Easter lands on April 5 this year, two weeks earlier than the holiday fell last year, and analysts have mixed opinions on how that might impact store traffic for footwear. Jeff Van Sinderen, an analyst at B. Riley & Co. in Los Angeles, said the combination of an early Easter and a dragging-on winter could prove tricky for shoe retailers. “When it’s cold outside, people aren’t looking at sandals and open-toe shoes,” said Van Sinderen.
Since the holiday tends to jumpstart spring sales, brands like Decker’s Teva — known for its signature flip-flops and sandals for warmer months — might suffer, according to Van Sinderen.
“If Easter is early and the weather cold, [that] means a key buying period is negatively impacted,” said Morningstar analyst Paul Swinand, who added that Easter always means big sales numbers for major players such as Brown Shoe Co., parent of brands Via Spiga and Franco Sarto.
Sam Poser, an analyst at Sterne Agee & Leach, is optimistic.
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“Early Easter is always good,” Poser said. “You can’t predict what the weather will be like from March 15 on, but if the weather is more normal, [Easter] will jumpstart things.”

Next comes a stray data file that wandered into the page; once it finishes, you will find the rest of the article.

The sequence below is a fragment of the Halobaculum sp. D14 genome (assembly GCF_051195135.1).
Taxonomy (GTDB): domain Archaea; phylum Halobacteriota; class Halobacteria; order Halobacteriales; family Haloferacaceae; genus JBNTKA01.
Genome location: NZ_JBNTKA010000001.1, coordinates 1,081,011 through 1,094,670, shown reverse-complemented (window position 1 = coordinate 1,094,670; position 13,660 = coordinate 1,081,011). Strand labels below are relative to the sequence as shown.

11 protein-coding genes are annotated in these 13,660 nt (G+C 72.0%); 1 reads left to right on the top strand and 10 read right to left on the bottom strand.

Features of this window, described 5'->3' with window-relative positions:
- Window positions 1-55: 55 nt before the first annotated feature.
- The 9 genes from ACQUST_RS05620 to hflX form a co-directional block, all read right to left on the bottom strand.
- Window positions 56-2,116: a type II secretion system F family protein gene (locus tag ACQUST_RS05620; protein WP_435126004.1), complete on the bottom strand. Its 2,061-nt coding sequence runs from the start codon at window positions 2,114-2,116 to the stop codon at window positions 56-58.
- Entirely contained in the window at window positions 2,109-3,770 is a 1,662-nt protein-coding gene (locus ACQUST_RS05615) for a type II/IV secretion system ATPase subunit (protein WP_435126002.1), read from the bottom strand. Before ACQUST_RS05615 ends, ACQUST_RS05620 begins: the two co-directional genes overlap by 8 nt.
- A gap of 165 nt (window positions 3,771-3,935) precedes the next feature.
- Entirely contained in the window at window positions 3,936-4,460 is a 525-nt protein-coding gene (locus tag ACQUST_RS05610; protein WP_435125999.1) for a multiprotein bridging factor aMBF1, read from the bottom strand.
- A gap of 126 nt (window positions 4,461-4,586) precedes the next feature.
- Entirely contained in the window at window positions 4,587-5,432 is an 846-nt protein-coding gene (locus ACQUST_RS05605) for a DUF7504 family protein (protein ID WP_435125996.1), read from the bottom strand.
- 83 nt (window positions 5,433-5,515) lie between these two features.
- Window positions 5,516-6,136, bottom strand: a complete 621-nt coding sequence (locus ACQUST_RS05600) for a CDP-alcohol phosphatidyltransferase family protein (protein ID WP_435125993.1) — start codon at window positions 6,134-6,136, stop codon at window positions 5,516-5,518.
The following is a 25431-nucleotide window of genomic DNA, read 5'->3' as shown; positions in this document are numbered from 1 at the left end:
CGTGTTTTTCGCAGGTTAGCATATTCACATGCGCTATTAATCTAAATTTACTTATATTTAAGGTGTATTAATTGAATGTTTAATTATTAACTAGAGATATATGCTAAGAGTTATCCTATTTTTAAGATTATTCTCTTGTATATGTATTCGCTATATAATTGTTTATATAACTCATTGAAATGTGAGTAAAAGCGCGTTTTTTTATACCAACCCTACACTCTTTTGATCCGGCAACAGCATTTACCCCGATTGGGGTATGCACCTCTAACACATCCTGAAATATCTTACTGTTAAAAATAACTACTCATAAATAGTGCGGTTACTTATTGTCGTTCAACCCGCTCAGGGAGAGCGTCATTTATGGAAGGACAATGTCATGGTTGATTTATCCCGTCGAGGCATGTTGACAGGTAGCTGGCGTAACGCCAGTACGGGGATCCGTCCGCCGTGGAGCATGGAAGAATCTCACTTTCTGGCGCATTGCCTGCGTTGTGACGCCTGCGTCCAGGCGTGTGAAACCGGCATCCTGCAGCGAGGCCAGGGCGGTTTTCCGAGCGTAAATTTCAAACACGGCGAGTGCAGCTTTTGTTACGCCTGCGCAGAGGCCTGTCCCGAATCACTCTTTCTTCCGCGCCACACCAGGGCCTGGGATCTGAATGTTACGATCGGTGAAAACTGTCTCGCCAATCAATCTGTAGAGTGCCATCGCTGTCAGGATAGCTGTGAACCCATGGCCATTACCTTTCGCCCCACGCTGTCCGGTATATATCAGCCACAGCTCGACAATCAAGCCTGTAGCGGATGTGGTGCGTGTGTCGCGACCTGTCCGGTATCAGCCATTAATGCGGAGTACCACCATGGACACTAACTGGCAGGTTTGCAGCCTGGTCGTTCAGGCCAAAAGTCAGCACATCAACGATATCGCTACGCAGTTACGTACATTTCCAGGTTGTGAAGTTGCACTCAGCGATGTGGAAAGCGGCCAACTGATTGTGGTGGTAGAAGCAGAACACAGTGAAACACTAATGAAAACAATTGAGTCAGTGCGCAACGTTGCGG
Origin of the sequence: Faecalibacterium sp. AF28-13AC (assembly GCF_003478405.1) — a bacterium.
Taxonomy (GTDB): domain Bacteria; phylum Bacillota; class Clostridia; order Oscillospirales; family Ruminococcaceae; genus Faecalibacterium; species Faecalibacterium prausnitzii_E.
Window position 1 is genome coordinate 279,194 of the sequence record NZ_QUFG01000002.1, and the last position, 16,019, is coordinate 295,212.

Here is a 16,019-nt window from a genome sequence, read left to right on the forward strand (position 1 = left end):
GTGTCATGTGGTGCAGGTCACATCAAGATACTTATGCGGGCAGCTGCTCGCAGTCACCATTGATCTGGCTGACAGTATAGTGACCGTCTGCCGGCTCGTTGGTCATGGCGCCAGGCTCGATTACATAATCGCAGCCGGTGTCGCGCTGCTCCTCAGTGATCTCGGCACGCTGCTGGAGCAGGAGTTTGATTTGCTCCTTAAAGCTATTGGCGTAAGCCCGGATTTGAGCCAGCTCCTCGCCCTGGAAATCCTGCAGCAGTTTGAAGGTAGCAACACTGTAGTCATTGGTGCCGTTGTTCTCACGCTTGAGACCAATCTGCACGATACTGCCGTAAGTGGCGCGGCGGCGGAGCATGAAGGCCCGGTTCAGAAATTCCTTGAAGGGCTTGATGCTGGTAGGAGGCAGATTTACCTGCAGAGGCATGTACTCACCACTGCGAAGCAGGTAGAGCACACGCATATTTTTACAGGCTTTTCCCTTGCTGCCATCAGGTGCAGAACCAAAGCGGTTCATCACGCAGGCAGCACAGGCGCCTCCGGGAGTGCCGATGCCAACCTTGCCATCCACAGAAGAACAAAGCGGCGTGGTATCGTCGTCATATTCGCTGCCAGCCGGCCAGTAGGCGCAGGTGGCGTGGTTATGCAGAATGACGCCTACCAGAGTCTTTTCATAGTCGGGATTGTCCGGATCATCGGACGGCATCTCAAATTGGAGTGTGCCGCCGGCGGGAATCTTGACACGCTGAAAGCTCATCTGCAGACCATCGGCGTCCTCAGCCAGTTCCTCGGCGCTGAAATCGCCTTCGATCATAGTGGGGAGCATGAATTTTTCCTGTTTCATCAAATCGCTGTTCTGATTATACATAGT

The Northeast has been slammed by brutal winter storms, with parts of New York getting snow into the first week of March, but once the cold weather breaks, Poser and Van Sinderen agree that brands with strong spring appeal should do well.
Another issue that could shake things up is the looming consequences of the nine-month-long West Coast port stalemate.
“The port situation is likely reducing inventory by 10 percent to 12 percent, or making it late,“ said Swinand. “That’s not a big deal, as some people are glad their sandals are late this week, but still, [it] is a negative.”
All in all, experts say the worst of the West Coast port dispute is over, and a good number of companies that have been affected should see substantial improvement in two to three months, with a return to normal in around six months.